Billy Godleman ton leads good day for Derbyshire batsmen against Middlesex

Derbyshire 372 for 4 (Godleman 102, Hudson-Prentice 99, Reece 96, du Plooy 50) v Middlesex

Middlesex’s decision to forego the toss and bowl might have looked the logical route to follow given the colour of the pitch here. Instead, it exposed their bowlers to a day of mostly unrewarding toil on a slow surface that offered them little apart from the slightly unreal experience of watching Billy Godleman, once a Middlesex player, compile a 115-ball hundred.

By his own confession, Godleman’s default approach in red-ball cricket, for the most part, in a career that had him tipped to play at the highest level in his formative years at Lord’s, has been based on survival first.

This is the Godleman who went back to Lord’s in only his second match as a Derbyshire player in 2013, opened the batting on day one against his former employers and took 244 balls to reach fifty, the slowest in the history of the County Championship, allowing himself the liberty of just one boundary. He is not quite so conservative these days, yet still hardly a dasher.

So it must have been quite an eye-opener for the likes of Steven Finn and Dawid Malan as Godleman took it upon himself to throw caution to the wind and attack the new ball in a way that had seasoned followers of the Derbyshire captain scratching their heads to recall anything quite like it.

Wielding the bat in a way that suggested he had woken convinced that the day would be his, even the fact that his first boundary almost took out his stumps off an inside edge and the second flew over the slips did not alter his mood. At one point, to general consternation, he went down the pitch to Toby Roland-Jones and belted the ball over long-off for six.

This time he reached his half-century in 35 deliveries, which a check through his career record confirmed was unprecedented, as everyone watching suspected.

He should have then been out almost immediately, dropped at backward point by Steve Eskinazi without adding to the 51 he had scored up to that moment. It was the leg-spinner Nathan Sowter’s first over and the chance could not have been more straightforward.

Now Godleman became a little more watchful. His next 12 runs took him seven balls longer to acquire than his first 51. Luis Reece began to catch him up, reaching his own half-century from 92 deliveries. Curiously, given that he had batted with a much more conservative approach than his partner, he should have been out twice, dropped by Max Holden at midwicket without scoring off Roland-Jones and again at slip by Sam Robson on 33, in the unlucky Sowter’s second over.

They reached lunch on 113 without loss. The Middlesex bowlers may have bemoaned their luck but they had also offered too many relatively easy run hits, either by bowling too short or too wide.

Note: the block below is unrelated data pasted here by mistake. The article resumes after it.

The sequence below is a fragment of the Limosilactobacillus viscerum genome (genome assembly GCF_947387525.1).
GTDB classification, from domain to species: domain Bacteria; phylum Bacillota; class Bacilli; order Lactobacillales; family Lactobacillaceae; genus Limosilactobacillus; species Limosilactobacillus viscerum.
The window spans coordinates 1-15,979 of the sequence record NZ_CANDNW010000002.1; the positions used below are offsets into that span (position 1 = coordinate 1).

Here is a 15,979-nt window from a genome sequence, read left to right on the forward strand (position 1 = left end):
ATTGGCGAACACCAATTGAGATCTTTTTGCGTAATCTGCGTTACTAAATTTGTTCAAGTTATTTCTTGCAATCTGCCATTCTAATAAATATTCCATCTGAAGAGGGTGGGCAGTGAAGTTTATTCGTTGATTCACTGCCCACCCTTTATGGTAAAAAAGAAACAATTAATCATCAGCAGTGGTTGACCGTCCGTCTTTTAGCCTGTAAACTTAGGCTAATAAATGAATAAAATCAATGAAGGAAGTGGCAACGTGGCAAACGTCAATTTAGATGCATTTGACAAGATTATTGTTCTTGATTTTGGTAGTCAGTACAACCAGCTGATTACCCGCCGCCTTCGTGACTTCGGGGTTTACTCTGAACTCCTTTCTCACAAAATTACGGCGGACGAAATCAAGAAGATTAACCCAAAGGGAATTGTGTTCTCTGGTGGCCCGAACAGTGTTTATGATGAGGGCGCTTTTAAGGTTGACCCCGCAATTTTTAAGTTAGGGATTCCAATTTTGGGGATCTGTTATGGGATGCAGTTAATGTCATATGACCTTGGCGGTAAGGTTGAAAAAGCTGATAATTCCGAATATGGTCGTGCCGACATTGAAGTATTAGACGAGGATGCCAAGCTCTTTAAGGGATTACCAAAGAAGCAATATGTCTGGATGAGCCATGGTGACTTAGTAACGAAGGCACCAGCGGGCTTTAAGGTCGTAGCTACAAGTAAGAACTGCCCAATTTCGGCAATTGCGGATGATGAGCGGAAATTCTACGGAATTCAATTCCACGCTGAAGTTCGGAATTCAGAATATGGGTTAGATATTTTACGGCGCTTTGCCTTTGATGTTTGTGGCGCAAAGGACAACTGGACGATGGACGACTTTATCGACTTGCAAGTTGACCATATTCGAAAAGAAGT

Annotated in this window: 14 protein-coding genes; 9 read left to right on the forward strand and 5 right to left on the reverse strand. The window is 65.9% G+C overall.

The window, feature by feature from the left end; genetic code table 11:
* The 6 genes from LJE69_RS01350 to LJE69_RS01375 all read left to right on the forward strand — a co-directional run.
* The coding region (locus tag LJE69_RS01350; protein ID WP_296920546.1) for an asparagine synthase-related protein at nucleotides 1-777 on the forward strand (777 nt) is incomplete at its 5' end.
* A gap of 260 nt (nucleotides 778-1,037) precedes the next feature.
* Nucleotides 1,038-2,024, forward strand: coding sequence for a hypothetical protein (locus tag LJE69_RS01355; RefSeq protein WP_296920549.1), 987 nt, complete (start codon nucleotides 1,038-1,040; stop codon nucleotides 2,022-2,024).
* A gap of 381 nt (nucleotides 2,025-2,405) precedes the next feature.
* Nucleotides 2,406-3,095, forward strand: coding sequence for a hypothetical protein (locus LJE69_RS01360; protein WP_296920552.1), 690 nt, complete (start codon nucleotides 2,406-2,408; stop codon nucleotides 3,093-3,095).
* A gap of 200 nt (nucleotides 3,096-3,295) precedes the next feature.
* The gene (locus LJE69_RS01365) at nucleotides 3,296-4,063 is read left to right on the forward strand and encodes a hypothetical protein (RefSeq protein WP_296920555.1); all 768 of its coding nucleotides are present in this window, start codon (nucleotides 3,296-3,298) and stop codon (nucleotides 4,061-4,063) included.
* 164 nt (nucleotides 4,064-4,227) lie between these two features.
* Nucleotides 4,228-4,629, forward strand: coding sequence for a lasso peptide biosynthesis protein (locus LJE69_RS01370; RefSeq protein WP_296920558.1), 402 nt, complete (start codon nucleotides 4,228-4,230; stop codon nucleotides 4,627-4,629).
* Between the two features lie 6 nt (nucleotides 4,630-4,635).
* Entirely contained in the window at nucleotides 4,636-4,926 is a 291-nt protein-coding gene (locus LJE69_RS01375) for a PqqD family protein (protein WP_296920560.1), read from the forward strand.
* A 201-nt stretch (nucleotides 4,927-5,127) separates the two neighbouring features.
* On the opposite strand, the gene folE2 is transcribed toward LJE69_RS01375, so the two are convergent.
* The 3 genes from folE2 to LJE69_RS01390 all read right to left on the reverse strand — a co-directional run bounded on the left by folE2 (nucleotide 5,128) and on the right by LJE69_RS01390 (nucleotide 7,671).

Godleman pushed on again in the second session, completing what was also the fastest hundred of his first-class career when he cut Sowter to the third-man boundary for his 16th four, raising his arms above his head in celebration and shouting something as he looked towards the heavens. Again, he offered a chance immediately after passing the milestone. This time it was taken, at slip, as Sowter’s luck improved as he found some turn and bounce to find the edge.

Reece, joined by the splendidly-named Fynn Hudson-Prentice, who will never be troubled to remember his Championship debut for Derbyshire, was by now scoring runs with increasing confidence and a hundred seemed to be his for the taking too. It was no wonder, then, that he threw his head back in disbelief as he was dismissed on 96, wondering what had possessed him to meet a seemingly innocuous ball from seamer George Scott straight to Roland-Jones at mid-on.

Yet if Reece could consider himself unlucky, it was nothing compared with the agony that would befall Hudson-Prentice, whose maiden Championship innings for the county was just one run from turning into a dream start.

A 23-year-old all-rounder who was released by Sussex, his home county, at the end of the 2016 season, Hudson-Prentice has been given the chance to resurrect his county career after spending last season and the start of this one on the MCC Young Cricketers’ programme at Lord’s, where his progress will have been noted by Steve Kirby, the former MCC head coach who is now Derbyshire’s assistant coach.

He made a good enough impression there to earn some Second XI cricket with Derbyshire this early summer, two hundreds in May convincing the county to offer him a contract until the end of 2021.

So far, it looks a good decision. Well organised at the crease, he took on a high-quality attack with confidence and no little skill, numbering some crisp drives among his 13 fours and lofting Sowter for a towering six. Middlesex took the new ball and Tom Helm had him edging to second slip only to be called for over-stepping. It seemed destined to be a perfect day.

Yet, on 99 and facing the same bowler, an attempt to pull away a short ball went just wrong enough for the ball to travel upwards rather than flat. He looked on from the crease, willing Middlesex’s bad day in the field to continue, before dropping his head in stricken resignation as square-leg Finn clasped the ball safely to his chest. Helm struck again in the same over, dismissing Alex Hughes with the best delivery of the day to claw back something for Middlesex.

Source: ESPN Crickinfo

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